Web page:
We hear again and again that Vanderbilt does not have the facilities to compete in the SEC. On Friday Vanderbilt served notice that it will do whatever it takes to be successful in the nation's toughest football conference. In addition to locking in the conference's brightest young coach, Williams said that Vanderbilt would build an indoor practice facility complete with a 120 yard field by the 2014 season. Vanderbilt also has plans for a new JumboTron in Vanderbilt Stadium, a new theater-style classroom, new meeting rooms and upgrades to the Hendrix Room (dining hall) as well as other upgrades.
At the press conference one skeptical local journalist asked Williams why Vanderbilt had waited until now to build an indoor practice facility. Williams was blunt when he said that the Commodore program was not focusing on the past but on the future, "We are going to build the damn thing," said Williams.
After years of watching the Commodores punt at opponent's 30-yard lines, it seems that Vanderbilt officials are now buying into the value of securing a solid coaching staff and enhancing facilities. Vanderbilt has too often allowed facilities to decay while allowing good coaches to take their services elsewhere but those days over and done. Indeed, after 50 years of mostly football misery it's almost understandable that the VU administration would believe that its football teams had little chance of success against the win-at-all-costs state school programs. But James Franklin has proved otherwise and has convinced the administration that investments in football will pay dividends.
Although Vandy finished 2011 just 2-6 in the conference, with a break or an officials call or two the Commodores could have easily finished with a 5-3 SEC record. Franklin's team was exciting to watch and scored more points than any Commodore team since 1948. Yes, that was the team coached by Red Sanders who the Bruins snatched away and likely for more pay. 1948 will not be repeated by the current Vanderbilt administration.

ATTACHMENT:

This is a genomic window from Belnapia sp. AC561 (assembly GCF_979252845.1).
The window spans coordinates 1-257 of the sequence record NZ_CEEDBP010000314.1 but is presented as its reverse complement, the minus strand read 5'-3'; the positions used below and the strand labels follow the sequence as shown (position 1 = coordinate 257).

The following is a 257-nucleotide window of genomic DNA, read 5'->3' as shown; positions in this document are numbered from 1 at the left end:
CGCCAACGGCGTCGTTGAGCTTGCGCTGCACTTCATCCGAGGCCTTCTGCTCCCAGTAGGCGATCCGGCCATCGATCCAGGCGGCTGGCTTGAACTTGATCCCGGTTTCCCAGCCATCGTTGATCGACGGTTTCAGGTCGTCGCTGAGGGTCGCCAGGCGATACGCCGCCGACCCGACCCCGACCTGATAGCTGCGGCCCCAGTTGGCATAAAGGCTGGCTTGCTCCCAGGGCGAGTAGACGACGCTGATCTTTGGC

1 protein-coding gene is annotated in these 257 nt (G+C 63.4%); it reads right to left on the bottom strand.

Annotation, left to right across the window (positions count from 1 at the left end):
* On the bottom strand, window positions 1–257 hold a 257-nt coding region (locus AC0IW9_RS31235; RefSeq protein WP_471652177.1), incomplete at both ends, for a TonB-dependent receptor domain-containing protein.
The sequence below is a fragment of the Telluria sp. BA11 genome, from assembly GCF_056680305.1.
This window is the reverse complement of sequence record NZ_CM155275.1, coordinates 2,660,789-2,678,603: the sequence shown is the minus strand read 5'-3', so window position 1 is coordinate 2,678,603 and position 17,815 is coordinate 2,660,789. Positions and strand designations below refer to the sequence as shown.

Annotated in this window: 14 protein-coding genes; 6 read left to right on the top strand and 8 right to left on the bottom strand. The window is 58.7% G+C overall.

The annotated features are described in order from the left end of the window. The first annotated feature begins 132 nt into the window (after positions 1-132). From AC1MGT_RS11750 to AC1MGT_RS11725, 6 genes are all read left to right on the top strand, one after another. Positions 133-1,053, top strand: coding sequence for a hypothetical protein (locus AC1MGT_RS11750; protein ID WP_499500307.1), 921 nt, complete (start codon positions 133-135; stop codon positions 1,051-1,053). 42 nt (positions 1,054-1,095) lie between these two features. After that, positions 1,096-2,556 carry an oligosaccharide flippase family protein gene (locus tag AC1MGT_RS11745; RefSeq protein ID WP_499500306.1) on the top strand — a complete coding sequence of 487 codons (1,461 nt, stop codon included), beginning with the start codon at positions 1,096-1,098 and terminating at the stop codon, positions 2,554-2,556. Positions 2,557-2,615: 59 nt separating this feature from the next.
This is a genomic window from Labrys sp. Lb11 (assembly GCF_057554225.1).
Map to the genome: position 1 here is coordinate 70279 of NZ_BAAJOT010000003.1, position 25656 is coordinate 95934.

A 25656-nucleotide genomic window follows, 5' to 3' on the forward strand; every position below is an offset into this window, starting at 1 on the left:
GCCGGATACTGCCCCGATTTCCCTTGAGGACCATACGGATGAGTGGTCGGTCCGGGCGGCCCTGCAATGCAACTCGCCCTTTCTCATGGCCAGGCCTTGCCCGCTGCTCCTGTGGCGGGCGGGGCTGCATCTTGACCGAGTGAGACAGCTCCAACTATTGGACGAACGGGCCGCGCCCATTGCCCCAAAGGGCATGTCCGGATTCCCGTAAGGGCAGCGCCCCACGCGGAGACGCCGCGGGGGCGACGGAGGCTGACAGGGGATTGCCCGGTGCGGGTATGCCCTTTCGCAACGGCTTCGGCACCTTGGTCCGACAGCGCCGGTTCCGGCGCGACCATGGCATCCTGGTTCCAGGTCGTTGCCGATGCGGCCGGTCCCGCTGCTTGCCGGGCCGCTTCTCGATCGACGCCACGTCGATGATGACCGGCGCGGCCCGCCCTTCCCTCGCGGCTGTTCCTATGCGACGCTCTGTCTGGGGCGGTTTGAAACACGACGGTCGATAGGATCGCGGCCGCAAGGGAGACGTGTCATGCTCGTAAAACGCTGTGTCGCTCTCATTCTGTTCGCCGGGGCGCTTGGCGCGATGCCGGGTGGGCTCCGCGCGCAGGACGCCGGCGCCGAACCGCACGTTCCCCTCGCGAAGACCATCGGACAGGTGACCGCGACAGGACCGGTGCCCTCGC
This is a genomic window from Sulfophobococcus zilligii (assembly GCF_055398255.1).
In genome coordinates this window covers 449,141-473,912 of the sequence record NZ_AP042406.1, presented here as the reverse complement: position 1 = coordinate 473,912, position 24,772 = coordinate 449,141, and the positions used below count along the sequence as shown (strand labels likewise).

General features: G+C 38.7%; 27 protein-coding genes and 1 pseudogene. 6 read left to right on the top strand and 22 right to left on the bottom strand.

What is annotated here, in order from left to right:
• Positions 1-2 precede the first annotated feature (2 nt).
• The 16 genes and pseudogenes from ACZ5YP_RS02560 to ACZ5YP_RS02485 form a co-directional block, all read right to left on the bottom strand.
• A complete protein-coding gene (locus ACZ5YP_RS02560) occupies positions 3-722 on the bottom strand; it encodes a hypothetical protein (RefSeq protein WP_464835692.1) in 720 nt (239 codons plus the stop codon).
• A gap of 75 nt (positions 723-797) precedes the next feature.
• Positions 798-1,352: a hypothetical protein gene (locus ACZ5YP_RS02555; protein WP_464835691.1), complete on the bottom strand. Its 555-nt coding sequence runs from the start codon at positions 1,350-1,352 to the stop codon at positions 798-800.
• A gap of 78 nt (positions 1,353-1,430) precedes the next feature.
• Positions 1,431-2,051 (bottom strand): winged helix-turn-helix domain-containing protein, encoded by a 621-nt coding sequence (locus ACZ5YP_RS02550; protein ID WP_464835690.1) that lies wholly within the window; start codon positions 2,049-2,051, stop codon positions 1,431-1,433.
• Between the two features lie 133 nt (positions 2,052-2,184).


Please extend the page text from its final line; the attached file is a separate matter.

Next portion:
While we can question the previous commitment of the VU administration, we must also realize that the commitment in recent years has been far greater than the commitment in the 1960s or 70s. Those two decades are the years in which Vanderbilt football was almost suffocated due to the lack of resources to compete.
Indeed, Franklin has proved that the combination of good coaching and solid recruiting can produce winners on the field, even at Vanderbilt. Recruiting should get better now with the improved facilities and a stable young energetic coaching staff in place. By getting better players Vanderbilt will have even brighter results on the football field.
Vanderbilt University is now "all in" with its football program. It's got a solid coaching staff locked in place and excellent facilities are on the way as well as top notch prospects to play the games.
"We will truly be as good as we decide to be," Franklin said.
James Franklin (L) and David Williams (R) (VM-Stan Jones)